It has been revealed that hackers have targetted Wall streets investment Banks for more than a decade but in recent times this has intensified because of the development of new sophisticated soft wares which cyber terrorists could deplore to wipe out criminal data on financial defence, telecommunication systems, to cripple the sectors and in the process paralyse the entire economy.
Consequently, Government officials and industrial leaders around the world are rising to the challenges of protecting sensitive data on finance, defence, oil and gas sectors , from hackers who are breaking into the computer systems, to install malicious soft wares that enables them to to steal investors financial information, Telecommunication, defence, energy sectors data.
They also use computer technology to effect huge transfer of funds, for sundry purposes. There have warnings that hackers could exploit security vulnerabilities in national and financial institutions to wreck havoc across global markets and in the process, cause economic mayhem.
We have seen the activities of on-line whistle blowers, using diplomatic information to expose the conduct of government affairs. We have entered into the age of electronic spying, perpetuation of identity theft and other forms of information technology enable crimes have become contemporary realities.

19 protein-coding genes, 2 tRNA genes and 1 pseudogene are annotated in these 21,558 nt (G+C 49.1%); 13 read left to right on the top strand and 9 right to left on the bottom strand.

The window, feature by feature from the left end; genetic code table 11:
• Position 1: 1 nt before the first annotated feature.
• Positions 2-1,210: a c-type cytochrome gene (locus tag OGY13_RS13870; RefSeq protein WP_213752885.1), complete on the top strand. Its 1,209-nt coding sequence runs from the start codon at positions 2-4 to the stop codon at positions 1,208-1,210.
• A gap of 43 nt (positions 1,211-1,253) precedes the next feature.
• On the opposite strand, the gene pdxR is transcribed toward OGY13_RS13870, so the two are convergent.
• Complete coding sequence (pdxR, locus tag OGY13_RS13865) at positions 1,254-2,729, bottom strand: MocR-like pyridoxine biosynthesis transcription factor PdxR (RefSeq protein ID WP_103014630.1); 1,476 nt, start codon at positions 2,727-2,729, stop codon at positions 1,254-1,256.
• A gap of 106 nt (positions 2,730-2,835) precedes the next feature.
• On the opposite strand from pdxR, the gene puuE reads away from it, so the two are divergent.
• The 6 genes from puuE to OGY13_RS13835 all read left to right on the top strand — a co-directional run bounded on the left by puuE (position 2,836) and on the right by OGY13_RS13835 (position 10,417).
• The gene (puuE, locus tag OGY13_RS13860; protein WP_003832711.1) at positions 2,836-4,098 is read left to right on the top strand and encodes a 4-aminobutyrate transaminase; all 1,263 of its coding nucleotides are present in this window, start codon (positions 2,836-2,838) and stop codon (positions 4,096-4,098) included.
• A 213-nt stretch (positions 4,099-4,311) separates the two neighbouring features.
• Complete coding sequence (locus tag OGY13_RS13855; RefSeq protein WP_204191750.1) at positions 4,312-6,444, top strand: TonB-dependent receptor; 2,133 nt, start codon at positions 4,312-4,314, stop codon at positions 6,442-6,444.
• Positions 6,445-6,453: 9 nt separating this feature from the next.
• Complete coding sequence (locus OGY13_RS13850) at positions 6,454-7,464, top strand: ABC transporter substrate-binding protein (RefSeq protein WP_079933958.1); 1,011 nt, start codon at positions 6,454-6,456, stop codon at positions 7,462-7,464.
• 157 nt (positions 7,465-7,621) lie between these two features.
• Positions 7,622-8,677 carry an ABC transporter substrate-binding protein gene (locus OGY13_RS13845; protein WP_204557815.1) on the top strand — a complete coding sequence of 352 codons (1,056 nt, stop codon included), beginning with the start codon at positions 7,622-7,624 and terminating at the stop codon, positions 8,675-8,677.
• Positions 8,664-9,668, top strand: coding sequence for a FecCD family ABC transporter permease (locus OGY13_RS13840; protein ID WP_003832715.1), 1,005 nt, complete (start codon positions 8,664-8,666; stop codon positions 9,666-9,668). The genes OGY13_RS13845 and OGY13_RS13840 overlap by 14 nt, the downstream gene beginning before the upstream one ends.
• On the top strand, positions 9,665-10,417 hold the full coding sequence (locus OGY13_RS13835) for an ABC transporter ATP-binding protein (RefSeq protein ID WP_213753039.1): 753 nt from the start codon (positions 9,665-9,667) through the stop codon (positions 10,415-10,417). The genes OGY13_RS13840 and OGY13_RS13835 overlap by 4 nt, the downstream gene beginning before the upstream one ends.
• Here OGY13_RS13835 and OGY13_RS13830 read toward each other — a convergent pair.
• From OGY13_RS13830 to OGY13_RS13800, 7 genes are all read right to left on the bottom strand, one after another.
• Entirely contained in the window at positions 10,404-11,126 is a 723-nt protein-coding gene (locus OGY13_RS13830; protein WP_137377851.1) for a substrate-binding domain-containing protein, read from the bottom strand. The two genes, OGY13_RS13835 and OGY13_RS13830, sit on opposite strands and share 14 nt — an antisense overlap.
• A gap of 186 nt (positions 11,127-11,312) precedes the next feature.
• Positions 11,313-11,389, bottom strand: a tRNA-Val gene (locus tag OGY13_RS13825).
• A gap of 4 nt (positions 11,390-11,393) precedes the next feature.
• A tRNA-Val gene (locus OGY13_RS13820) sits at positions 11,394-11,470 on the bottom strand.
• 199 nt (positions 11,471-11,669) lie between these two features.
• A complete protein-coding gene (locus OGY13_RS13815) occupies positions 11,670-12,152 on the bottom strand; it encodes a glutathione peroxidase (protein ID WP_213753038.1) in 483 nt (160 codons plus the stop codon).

While government and private security have tried to play down the danger, experts are have warned that hackers have the capability to ensconced themselves inside network of financial institutions to disable trading systems, manipulate stocks, bonds and currency markets, initiate large transfer of funds or turn off ATM machines or cause flights to crash.
So, all over the world, there is a growing concern on the dangers of financial terrorism perpetuated through the information technology enabled virtual world. The state of affairs now is that nations, institutions and individuals can ignore early warning signs of cyber terrorism at their own peril.
China has been repeatedly accused to be the base of producing these malwares, both Googles and McA'fee have categorically blamed China for providing the soft ware for hackers to broke into the computer systems of five global oil and gas companies to steal bidding plans and other critical proprietary information.
The office of NSA in US has been working with financial firms about sharing electronic information on malicious soft wares, through developing pilot schemes, yet tremendous vulnerabilities exist as several companies have suffered damages from hackers.
Companies like Google Inc, Lackheed Martin Corp. and NASDAQ OMX are prominent among the victims of cyber criminals. In fact, NASDAQ alone spent over one billion every year to beef up its information security.
Nigeria must not wait until it is caught napping before it would react. Presently, government and industry are lagging behind in areas of physical and situational security awareness. Crime is a function of the brain and criminals are constantly renewing their minds and redefining their strategies.